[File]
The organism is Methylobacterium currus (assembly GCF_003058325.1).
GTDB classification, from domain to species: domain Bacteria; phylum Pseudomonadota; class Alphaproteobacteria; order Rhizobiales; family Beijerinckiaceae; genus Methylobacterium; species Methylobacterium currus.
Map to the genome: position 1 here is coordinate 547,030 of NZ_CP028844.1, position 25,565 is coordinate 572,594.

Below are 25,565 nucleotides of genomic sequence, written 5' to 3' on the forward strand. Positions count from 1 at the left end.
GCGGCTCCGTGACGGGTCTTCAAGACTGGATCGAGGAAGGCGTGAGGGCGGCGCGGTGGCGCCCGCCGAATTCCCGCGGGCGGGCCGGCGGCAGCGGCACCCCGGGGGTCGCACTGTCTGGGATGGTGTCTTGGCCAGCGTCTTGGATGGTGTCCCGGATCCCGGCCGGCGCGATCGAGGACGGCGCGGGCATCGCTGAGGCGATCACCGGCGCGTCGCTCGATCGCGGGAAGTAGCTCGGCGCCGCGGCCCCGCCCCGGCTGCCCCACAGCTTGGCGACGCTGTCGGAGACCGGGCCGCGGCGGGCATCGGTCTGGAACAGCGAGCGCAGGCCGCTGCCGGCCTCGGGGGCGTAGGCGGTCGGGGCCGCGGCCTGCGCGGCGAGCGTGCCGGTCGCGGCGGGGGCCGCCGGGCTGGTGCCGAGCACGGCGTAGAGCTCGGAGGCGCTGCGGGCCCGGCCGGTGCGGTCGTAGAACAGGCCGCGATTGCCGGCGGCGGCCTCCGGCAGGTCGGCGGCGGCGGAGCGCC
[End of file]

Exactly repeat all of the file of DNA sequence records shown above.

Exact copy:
The organism is Methylobacterium currus (assembly GCF_003058325.1).
GTDB classification, from domain to species: domain Bacteria; phylum Pseudomonadota; class Alphaproteobacteria; order Rhizobiales; family Beijerinckiaceae; genus Methylobacterium; species Methylobacterium currus.
Map to the genome: position 1 here is coordinate 547,030 of NZ_CP028844.1, position 25,565 is coordinate 572,594.

Below are 25,565 nucleotides of genomic sequence, written 5' to 3' on the forward strand. Positions count from 1 at the left end.
GCGGCTCCGTGACGGGTCTTCAAGACTGGATCGAGGAAGGCGTGAGGGCGGCGCGGTGGCGCCCGCCGAATTCCCGCGGGCGGGCCGGCGGCAGCGGCACCCCGGGGGTCGCACTGTCTGGGATGGTGTCTTGGCCAGCGTCTTGGATGGTGTCCCGGATCCCGGCCGGCGCGATCGAGGACGGCGCGGGCATCGCTGAGGCGATCACCGGCGCGTCGCTCGATCGCGGGAAGTAGCTCGGCGCCGCGGCCCCGCCCCGGCTGCCCCACAGCTTGGCGACGCTGTCGGAGACCGGGCCGCGGCGGGCATCGGTCTGGAACAGCGAGCGCAGGCCGCTGCCGGCCTCGGGGGCGTAGGCGGTCGGGGCCGCGGCCTGCGCGGCGAGCGTGCCGGTCGCGGCGGGGGCCGCCGGGCTGGTGCCGAGCACGGCGTAGAGCTCGGAGGCGCTGCGGGCCCGGCCGGTGCGGTCGTAGAACAGGCCGCGATTGCCGGCGGCGGCCTCCGGCAGGTCGGCGGCGGCGGAGCGCC